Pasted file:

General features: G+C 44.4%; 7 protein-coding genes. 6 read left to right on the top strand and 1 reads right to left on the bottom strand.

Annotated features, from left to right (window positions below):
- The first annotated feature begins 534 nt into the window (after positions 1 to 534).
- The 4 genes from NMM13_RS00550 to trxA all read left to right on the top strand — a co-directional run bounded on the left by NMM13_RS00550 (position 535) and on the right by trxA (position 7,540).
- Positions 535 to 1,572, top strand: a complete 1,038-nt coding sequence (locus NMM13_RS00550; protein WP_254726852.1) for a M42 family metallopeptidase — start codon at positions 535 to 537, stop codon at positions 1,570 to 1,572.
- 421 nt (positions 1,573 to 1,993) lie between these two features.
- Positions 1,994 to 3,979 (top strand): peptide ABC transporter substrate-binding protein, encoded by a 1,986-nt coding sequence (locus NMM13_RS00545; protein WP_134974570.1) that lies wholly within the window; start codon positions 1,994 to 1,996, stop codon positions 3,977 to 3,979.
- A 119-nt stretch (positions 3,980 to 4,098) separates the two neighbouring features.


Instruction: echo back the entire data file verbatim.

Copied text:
General features: G+C 44.4%; 7 protein-coding genes. 6 read left to right on the top strand and 1 reads right to left on the bottom strand.

Annotated features, from left to right (window positions below):
- The first annotated feature begins 534 nt into the window (after positions 1 to 534).
- The 4 genes from NMM13_RS00550 to trxA all read left to right on the top strand — a co-directional run bounded on the left by NMM13_RS00550 (position 535) and on the right by trxA (position 7,540).
- Positions 535 to 1,572, top strand: a complete 1,038-nt coding sequence (locus NMM13_RS00550; protein WP_254726852.1) for a M42 family metallopeptidase — start codon at positions 535 to 537, stop codon at positions 1,570 to 1,572.
- 421 nt (positions 1,573 to 1,993) lie between these two features.
- Positions 1,994 to 3,979 (top strand): peptide ABC transporter substrate-binding protein, encoded by a 1,986-nt coding sequence (locus NMM13_RS00545; protein WP_134974570.1) that lies wholly within the window; start codon positions 1,994 to 1,996, stop codon positions 3,977 to 3,979.
- A 119-nt stretch (positions 3,980 to 4,098) separates the two neighbouring features.